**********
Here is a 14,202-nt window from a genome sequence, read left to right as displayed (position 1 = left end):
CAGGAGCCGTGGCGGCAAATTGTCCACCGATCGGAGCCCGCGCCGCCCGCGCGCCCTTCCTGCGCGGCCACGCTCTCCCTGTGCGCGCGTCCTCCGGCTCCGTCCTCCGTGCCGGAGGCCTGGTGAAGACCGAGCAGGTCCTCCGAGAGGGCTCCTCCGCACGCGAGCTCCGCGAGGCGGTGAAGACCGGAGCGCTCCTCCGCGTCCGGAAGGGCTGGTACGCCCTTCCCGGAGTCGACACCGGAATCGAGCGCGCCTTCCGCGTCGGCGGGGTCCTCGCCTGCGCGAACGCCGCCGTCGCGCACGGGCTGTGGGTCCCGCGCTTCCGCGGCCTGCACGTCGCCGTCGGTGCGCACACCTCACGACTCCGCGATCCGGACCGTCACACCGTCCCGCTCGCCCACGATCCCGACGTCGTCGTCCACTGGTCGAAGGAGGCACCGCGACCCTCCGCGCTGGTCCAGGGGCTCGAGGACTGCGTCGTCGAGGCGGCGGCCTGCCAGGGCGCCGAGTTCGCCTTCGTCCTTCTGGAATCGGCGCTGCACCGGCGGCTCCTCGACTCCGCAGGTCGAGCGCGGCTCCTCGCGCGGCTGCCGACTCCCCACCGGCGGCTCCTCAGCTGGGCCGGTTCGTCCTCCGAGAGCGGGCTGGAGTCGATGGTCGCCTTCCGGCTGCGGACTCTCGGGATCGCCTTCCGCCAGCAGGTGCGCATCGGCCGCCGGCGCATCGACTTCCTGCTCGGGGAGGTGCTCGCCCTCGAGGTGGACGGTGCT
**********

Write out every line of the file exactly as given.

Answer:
Here is a 14,202-nt window from a genome sequence, read left to right as displayed (position 1 = left end):
CAGGAGCCGTGGCGGCAAATTGTCCACCGATCGGAGCCCGCGCCGCCCGCGCGCCCTTCCTGCGCGGCCACGCTCTCCCTGTGCGCGCGTCCTCCGGCTCCGTCCTCCGTGCCGGAGGCCTGGTGAAGACCGAGCAGGTCCTCCGAGAGGGCTCCTCCGCACGCGAGCTCCGCGAGGCGGTGAAGACCGGAGCGCTCCTCCGCGTCCGGAAGGGCTGGTACGCCCTTCCCGGAGTCGACACCGGAATCGAGCGCGCCTTCCGCGTCGGCGGGGTCCTCGCCTGCGCGAACGCCGCCGTCGCGCACGGGCTGTGGGTCCCGCGCTTCCGCGGCCTGCACGTCGCCGTCGGTGCGCACACCTCACGACTCCGCGATCCGGACCGTCACACCGTCCCGCTCGCCCACGATCCCGACGTCGTCGTCCACTGGTCGAAGGAGGCACCGCGACCCTCCGCGCTGGTCCAGGGGCTCGAGGACTGCGTCGTCGAGGCGGCGGCCTGCCAGGGCGCCGAGTTCGCCTTCGTCCTTCTGGAATCGGCGCTGCACCGGCGGCTCCTCGACTCCGCAGGTCGAGCGCGGCTCCTCGCGCGGCTGCCGACTCCCCACCGGCGGCTCCTCAGCTGGGCCGGTTCGTCCTCCGAGAGCGGGCTGGAGTCGATGGTCGCCTTCCGGCTGCGGACTCTCGGGATCGCCTTCCGCCAGCAGGTGCGCATCGGCCGCCGGCGCATCGACTTCCTGCTCGGGGAGGTGCTCGCCCTCGAGGTGGACGGTGCT